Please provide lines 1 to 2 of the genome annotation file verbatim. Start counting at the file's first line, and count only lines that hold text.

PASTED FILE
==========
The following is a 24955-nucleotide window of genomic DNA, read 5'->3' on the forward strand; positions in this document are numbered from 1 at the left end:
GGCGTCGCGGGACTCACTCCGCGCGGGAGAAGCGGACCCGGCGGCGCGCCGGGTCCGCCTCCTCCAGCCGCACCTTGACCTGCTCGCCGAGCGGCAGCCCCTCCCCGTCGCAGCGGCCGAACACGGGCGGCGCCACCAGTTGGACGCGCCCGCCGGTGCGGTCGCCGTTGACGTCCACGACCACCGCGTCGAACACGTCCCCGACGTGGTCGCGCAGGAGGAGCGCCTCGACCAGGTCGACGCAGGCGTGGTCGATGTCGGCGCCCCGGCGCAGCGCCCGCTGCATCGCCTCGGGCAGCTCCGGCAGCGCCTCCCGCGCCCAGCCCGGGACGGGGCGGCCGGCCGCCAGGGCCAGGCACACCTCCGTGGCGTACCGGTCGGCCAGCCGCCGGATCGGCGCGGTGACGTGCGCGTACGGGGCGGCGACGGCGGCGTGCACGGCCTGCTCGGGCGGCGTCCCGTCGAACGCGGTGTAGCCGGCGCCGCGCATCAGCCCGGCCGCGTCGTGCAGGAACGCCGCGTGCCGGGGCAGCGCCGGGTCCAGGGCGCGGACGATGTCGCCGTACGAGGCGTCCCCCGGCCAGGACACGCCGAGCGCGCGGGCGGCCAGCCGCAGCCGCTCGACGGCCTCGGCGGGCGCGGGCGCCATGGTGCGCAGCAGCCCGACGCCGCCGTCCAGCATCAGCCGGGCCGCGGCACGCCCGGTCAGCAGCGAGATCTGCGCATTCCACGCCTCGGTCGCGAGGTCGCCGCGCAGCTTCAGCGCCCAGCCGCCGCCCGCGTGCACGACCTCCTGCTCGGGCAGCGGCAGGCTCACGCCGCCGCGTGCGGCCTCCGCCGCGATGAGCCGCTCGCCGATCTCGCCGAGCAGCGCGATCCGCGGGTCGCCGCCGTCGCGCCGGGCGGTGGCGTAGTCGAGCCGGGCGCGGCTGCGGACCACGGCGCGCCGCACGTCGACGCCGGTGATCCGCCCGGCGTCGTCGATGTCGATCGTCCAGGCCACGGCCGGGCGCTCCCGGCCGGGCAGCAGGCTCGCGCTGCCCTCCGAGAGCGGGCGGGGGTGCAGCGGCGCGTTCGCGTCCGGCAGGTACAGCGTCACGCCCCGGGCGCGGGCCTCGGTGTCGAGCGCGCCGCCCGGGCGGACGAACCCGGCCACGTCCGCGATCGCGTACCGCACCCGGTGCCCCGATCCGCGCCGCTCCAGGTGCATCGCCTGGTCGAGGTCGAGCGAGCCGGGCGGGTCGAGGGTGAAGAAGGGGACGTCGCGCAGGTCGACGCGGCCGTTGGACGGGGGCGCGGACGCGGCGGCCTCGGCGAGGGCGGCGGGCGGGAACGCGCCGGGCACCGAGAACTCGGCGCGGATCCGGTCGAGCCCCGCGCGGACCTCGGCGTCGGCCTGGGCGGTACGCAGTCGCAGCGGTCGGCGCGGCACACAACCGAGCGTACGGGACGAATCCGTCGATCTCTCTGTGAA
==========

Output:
The following is a 24955-nucleotide window of genomic DNA, read 5'->3' on the forward strand; positions in this document are numbered from 1 at the left end:
GGCGTCGCGGGACTCACTCCGCGCGGGAGAAGCGGACCCGGCGGCGCGCCGGGTCCGCCTCCTCCAGCCGCACCTTGACCTGCTCGCCGAGCGGCAGCCCCTCCCCGTCGCAGCGGCCGAACACGGGCGGCGCCACCAGTTGGACGCGCCCGCCGGTGCGGTCGCCGTTGACGTCCACGACCACCGCGTCGAACACGTCCCCGACGTGGTCGCGCAGGAGGAGCGCCTCGACCAGGTCGACGCAGGCGTGGTCGATGTCGGCGCCCCGGCGCAGCGCCCGCTGCATCGCCTCGGGCAGCTCCGGCAGCGCCTCCCGCGCCCAGCCCGGGACGGGGCGGCCGGCCGCCAGGGCCAGGCACACCTCCGTGGCGTACCGGTCGGCCAGCCGCCGGATCGGCGCGGTGACGTGCGCGTACGGGGCGGCGACGGCGGCGTGCACGGCCTGCTCGGGCGGCGTCCCGTCGAACGCGGTGTAGCCGGCGCCGCGCATCAGCCCGGCCGCGTCGTGCAGGAACGCCGCGTGCCGGGGCAGCGCCGGGTCCAGGGCGCGGACGATGTCGCCGTACGAGGCGTCCCCCGGCCAGGACACGCCGAGCGCGCGGGCGGCCAGCCGCAGCCGCTCGACGGCCTCGGCGGGCGCGGGCGCCATGGTGCGCAGCAGCCCGACGCCGCCGTCCAGCATCAGCCGGGCCGCGGCACGCCCGGTCAGCAGCGAGATCTGCGCATTCCACGCCTCGGTCGCGAGGTCGCCGCGCAGCTTCAGCGCCCAGCCGCCGCCCGCGTGCACGACCTCCTGCTCGGGCAGCGGCAGGCTCACGCCGCCGCGTGCGGCCTCCGCCGCGATGAGCCGCTCGCCGATCTCGCCGAGCAGCGCGATCCGCGGGTCGCCGCCGTCGCGCCGGGCGGTGGCGTAGTCGAGCCGGGCGCGGCTGCGGACCACGGCGCGCCGCACGTCGACGCCGGTGATCCGCCCGGCGTCGTCGATGTCGATCGTCCAGGCCACGGCCGGGCGCTCCCGGCCGGGCAGCAGGCTCGCGCTGCCCTCCGAGAGCGGGCGGGGGTGCAGCGGCGCGTTCGCGTCCGGCAGGTACAGCGTCACGCCCCGGGCGCGGGCCTCGGTGTCGAGCGCGCCGCCCGGGCGGACGAACCCGGCCACGTCCGCGATCGCGTACCGCACCCGGTGCCCCGATCCGCGCCGCTCCAGGTGCATCGCCTGGTCGAGGTCGAGCGAGCCGGGCGGGTCGAGGGTGAAGAAGGGGACGTCGCGCAGGTCGACGCGGCCGTTGGACGGGGGCGCGGACGCGGCGGCCTCGGCGAGGGCGGCGGGCGGGAACGCGCCGGGCACCGAGAACTCGGCGCGGATCCGGTCGAGCCCCGCGCGGACCTCGGCGTCGGCCTGGGCGGTACGCAGTCGCAGCGGTCGGCGCGGCACACAACCGAGCGTACGGGACGAATCCGTCGATCTCTCTGTGAA